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Analysis of Financial Data

January 2006, ©2006
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Analysis of Financial Data teaches basic methods and techniques of data analysis to finance students.  It covers many of the major tools used by the financial economist i.e. regression and time series methods including discussion of nonstationary models, multivariate concepts such as cointegration and models of conditional volatility.   It shows students how to apply such techniques in the context of real-world empirical problems.  It adopts a largely non-mathematical approach relying on verbal and graphical intuition and contains extensive use of real data examples and involves readers in hands-on computer work.

Analysis of Financial Data has been adapted by Gary Koop from his highly successful textbook Analysis of Economic Data.

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Table of Contents


Chapter 1: Introduction.

Organization of the book.

Useful background.

Appendix 1.1: Concepts in mathematics used in this book.

Chapter 2: Basic data handling.

Types of financial data.

Obtaining data.

Working with data: graphical methods.

Working with data: descriptive statistics.

Expected values and variances.

Chapter summary.

Appendix 2.1: Index numbers.

Appendix 2.2: Advanced descriptive statistics.

Chapter 3: Correlation.

Understanding correlation.

Understanding why variables are correlated.

Understanding correlation through XY-plots.

Correlation between several variables.

Covariances and population correlations.

Chapter summary.

Appendix 3.1: Mathematical details.

Chapter 4: An introduction to simple regression.

Regression as a best fitting line.

Interpreting OLS estimates.

Fitted values and R<sup>2</sup>: measuring the fit of a regression model.

Nonlinearity in regression.

Chapter summary.

Appendix 4.1: Mathematical details.

Chapter 5: Statistical aspects of regression.

Which factors affect the accuracy of the estimate &beta;?

Calculating a confidence interval for &beta;.

Testing whether &beta; = 0.

Hypothesis testing involving R<sup>2</sup>: the F-statistic.

Chapter summary.

Appendix 5.1: Using statistical tables for testing whether &beta; = 0.

Chapter 6: Multiple regression.

Regression as a best fitting line.

Ordinary least squares estimation of the multiple regression model.

Statistical aspects of multiple regression.

Interpreting OLS estimates.

Pitfalls of using simple regression in a multiple regression context.

Omitted variables bias.


Chapter summary.

Appendix 6.1: Mathematical interpretation of regression coefficients.

Chapter 7: Regression with dummy variables.

Simple regression with a dummy variable.

Multiple regression with dummy variables.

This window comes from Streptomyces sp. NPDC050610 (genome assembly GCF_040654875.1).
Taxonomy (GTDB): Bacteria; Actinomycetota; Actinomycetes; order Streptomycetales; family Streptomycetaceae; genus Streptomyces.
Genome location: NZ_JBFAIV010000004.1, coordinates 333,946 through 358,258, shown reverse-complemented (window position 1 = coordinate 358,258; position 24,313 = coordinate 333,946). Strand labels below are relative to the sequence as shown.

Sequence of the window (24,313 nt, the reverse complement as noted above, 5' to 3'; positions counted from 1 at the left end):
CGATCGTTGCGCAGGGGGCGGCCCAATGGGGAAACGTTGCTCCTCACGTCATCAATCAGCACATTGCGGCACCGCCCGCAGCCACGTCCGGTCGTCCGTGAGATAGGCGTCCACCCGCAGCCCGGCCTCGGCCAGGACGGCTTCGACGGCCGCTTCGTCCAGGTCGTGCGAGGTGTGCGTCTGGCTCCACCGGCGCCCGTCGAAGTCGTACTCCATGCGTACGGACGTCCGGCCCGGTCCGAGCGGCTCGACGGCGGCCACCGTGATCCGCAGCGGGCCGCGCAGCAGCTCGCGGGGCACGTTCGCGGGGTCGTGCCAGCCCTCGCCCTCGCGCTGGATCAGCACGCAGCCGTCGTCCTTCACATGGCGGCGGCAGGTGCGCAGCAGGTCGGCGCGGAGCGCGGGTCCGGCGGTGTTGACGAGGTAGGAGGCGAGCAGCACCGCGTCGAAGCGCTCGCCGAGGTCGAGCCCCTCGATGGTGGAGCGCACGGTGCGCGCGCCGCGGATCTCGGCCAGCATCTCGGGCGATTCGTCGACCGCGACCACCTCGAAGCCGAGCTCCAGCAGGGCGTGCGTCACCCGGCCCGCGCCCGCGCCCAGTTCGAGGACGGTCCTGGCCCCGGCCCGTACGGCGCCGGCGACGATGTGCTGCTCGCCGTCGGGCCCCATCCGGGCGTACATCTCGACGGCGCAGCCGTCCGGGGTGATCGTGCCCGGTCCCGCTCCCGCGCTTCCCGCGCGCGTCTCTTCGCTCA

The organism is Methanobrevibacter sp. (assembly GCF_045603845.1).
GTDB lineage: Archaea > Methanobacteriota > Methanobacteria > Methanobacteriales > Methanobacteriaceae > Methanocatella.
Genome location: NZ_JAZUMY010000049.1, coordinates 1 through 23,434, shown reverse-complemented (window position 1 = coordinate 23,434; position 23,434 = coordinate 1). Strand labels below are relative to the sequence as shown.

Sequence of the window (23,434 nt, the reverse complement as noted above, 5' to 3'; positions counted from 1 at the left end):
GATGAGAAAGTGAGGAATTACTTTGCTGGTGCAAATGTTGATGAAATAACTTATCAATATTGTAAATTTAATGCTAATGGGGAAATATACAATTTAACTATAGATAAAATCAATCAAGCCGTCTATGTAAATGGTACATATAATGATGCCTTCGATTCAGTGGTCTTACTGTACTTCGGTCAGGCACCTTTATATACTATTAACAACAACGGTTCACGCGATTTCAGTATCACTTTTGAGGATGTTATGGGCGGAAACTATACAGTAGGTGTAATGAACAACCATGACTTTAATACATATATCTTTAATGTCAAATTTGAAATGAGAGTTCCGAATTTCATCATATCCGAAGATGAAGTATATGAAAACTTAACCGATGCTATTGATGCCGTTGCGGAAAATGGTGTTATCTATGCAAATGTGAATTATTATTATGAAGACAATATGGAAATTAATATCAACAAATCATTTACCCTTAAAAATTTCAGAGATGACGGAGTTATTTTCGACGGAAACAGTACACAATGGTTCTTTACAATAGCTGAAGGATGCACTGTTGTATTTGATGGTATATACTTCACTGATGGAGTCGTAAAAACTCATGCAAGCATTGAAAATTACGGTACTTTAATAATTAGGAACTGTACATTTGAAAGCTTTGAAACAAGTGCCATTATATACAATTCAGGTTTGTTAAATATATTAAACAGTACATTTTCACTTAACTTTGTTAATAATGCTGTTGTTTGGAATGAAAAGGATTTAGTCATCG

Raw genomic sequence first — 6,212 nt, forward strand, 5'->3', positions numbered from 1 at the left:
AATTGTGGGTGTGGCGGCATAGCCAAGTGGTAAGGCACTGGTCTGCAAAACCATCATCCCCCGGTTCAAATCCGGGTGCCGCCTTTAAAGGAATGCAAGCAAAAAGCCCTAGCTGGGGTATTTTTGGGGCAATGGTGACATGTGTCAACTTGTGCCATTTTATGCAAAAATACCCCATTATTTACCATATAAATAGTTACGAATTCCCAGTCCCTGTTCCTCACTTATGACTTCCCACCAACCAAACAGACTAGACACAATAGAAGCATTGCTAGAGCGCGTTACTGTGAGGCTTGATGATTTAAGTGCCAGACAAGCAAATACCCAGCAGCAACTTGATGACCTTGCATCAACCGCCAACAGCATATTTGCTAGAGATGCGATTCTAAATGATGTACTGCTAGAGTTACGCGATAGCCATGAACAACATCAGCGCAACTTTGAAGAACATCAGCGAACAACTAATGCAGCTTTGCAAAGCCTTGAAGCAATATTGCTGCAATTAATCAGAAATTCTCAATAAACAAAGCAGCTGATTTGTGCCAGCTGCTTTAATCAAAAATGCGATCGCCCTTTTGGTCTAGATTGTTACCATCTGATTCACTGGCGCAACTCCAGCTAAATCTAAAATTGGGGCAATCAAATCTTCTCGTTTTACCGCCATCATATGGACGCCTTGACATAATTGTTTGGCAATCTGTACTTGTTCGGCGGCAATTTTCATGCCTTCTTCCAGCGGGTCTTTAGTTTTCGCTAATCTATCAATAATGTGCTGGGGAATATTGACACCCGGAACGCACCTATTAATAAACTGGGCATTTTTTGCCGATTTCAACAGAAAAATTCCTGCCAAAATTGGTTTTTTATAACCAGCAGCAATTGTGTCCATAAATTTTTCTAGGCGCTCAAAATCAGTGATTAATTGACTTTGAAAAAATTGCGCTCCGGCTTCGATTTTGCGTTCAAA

Multiple regression with both dummy and non-dummy explanatory variables.

Interacting dummy and non-dummy variables.

What if the dependent variable is a dummy?

Chapter summary.

Chapter 8: Regression with lagged explanatory variables.

Aside on lagged variables.

Aside on notation.

Selection of lag order.

Chapter summary.

Chapter 9: Univariate time series analysis.

The autocorrelation function.

The autoregressive model for univariate time series.

Nonstationary versus stationary time series.

Extensions of the AR(1) model.

Testing in the AR( p) with deterministic trend model.

Chapter summary.

Appendix 9.1: Mathematical intuition for the AR(1) model.

Chapter 10: Regression with time series variables.

Time series regression when X and Y are stationary.

Time series regression when Y and X have unit roots: spurious regression.

Time series regression when Y and X have unit roots: cointegration.

Time series regression when Y and X are cointegrated: the error correction model.

Time series regression when Y and X have unit roots but are not cointegrated.

Chapter summary.

Chapter 11: Regression with time series variables with several equations.

Granger causality.

Vector autoregressions.

Chapter summary.

Appendix 11.1: Hypothesis tests involving more than one coefficient.

Appendix 11.2: Variance decompositions.

Chapter 12: Financial volatility.

Volatility in asset prices: Introduction.

Autoregressive conditional heteroskedasticity (ARCH).

Chapter summary.

Appendix A: Writing an empirical project.

Description of a typical empirical project.

General considerations.

Appendix B: Data directory.


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Author Information

Gary Koop is Professor of Economics at the University of Strathclyde.
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The Wiley Advantage

  • Gary Koop has a very high international profile in the field of econometrics and is well known for his books and numerous journal publications.
  • A level of mathematical technique suited to MBA students and undergraduates who are taking a first course in the topic
  • Covers many of the major tools used by the financial economist (i.e. regression and time series methods) and includes discussions of non-stationary models multivariate concepts.
  • Includes numerous examples of finance applications e.g. data on a cross-section of companies will be used to investigate the effect of capital structure on stock market performance.
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Purchase Options
Wiley E-Text   
Analysis of Financial Data
ISBN : 978-0-470-06303-3
250 pages
September 2010, ©2010
$42.50   BUY

Analysis of Financial Data
ISBN : 978-0-470-03229-9
250 pages
February 2006, ©2006
$50.00   BUY

Analysis of Financial Data
ISBN : 978-0-470-01321-2
252 pages
January 2006, ©2006
$74.95   BUY

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